Researchers at Arizona State University (ASU) have been assessing how urban agriculture could help achieve the sustainability goals set by Phoenix’s city council in 2016. The goals involve transportation, water stewardship, air quality, and food.
The team analyzed the potential benefits of growing crops in three types of urban areas in the city: vacant lots, rooftops, and building facades. The results showed that 71% of Phoenix’s available areas for urban agriculture could come from existing buildings as opposed to vacant lots. Using the 5.4% of city space that is available for urban agriculture could supply the city with nearly 183,000 tons of fresh produce per year – meeting 90% of the current annual fresh produce consumed by residents.
“Our analysis found that if Phoenix used only about 5% of its urban spaces (2% of its land, and about 10% of its building surfaces) for urban agriculture, the city could meet its sustainability goal concerning local food systems,” said Matei Georgescu, associate professor in the ASU.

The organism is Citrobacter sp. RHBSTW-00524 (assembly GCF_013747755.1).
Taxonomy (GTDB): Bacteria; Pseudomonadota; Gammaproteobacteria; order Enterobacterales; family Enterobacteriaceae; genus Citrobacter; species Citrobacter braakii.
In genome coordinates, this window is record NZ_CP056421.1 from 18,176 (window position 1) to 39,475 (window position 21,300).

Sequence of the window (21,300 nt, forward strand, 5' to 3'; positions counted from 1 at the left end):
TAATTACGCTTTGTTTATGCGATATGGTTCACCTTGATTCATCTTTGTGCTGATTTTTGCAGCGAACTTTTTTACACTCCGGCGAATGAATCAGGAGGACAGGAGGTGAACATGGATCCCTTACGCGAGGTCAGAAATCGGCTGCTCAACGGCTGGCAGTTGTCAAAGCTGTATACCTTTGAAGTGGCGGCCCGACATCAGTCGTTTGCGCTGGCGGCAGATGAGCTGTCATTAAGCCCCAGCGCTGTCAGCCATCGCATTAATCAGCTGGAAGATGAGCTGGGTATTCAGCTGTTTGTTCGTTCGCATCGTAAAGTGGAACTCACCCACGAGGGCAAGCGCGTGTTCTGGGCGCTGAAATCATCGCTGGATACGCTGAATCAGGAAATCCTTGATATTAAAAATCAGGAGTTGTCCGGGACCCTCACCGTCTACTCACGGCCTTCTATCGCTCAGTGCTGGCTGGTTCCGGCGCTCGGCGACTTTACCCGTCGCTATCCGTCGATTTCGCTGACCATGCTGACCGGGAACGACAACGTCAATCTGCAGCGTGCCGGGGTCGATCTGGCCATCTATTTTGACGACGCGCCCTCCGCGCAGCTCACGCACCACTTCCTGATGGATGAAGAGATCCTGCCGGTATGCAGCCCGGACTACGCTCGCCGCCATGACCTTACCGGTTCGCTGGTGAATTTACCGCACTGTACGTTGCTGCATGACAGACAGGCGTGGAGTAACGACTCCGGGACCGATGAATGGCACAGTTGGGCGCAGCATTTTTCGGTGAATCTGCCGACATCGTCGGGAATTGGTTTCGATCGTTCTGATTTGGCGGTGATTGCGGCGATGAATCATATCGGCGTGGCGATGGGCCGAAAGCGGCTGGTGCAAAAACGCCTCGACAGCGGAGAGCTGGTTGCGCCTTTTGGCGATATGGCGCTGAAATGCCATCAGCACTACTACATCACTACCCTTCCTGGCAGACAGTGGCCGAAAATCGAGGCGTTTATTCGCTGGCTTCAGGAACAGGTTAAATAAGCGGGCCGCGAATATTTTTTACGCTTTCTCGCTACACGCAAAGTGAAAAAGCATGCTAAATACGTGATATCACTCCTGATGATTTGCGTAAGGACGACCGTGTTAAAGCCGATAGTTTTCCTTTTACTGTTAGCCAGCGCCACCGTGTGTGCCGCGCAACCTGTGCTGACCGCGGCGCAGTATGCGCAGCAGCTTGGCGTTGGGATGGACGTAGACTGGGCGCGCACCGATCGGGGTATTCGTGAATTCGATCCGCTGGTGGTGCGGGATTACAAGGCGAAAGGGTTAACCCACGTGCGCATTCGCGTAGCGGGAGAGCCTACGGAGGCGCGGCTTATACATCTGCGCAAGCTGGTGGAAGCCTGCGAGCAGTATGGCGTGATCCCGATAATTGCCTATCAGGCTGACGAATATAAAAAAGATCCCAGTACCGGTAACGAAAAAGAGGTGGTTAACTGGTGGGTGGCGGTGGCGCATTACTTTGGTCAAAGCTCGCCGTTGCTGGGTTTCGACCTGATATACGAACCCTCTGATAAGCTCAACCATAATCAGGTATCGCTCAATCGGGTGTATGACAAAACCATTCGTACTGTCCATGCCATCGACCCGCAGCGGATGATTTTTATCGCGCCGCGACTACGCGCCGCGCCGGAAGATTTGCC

Besides food production, the researchers found that additional benefits exist:
- the use of vacant lots would increase green space by 17% and reduce the number of areas lacking public parks by 60%;
- rooftop agriculture would reduce energy use in buildings by 3% per building per year; and,
- rooftop agriculture would displace more than 50,000 metric tons of CO2 annually – the equivalent of nearly 6,000 homes’ energy use for one year.
“Our work demonstrates the multitude of ways that urban agriculture can serve cities, beyond merely the somewhat limited focus on food production,” said Georgescu, also a senior sustainability scientist in the Julie Ann Wrigley Global Institute of Sustainability at ASU.